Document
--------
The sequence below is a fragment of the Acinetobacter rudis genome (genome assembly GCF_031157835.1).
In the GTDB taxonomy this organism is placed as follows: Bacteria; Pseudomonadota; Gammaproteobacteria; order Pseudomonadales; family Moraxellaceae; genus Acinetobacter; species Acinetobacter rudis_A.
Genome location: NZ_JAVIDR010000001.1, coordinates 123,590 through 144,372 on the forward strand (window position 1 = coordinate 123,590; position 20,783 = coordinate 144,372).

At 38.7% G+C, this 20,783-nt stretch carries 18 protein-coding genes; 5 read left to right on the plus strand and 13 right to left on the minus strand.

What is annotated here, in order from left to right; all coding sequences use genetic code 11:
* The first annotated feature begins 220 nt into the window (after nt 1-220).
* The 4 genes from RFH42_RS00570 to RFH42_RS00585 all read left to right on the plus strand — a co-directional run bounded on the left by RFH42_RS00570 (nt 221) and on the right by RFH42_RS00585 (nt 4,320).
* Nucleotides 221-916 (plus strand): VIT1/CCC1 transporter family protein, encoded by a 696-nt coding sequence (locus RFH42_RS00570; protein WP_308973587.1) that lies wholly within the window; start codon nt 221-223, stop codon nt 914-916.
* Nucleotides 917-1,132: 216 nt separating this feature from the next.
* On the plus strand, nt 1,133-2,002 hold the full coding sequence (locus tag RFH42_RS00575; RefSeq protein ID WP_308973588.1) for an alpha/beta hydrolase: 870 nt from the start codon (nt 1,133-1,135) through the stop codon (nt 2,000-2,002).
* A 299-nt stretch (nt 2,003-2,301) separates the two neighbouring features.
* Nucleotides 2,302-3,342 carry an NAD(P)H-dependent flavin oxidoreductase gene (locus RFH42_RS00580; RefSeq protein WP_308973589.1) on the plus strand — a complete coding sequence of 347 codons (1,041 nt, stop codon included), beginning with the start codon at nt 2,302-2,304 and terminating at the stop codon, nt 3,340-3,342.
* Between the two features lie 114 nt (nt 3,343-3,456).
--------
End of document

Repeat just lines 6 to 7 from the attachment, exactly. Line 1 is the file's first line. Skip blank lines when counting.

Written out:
* The first annotated feature begins 220 nt into the window (after nt 1-220).
* The 4 genes from RFH42_RS00570 to RFH42_RS00585 all read left to right on the plus strand — a co-directional run bounded on the left by RFH42_RS00570 (nt 221) and on the right by RFH42_RS00585 (nt 4,320).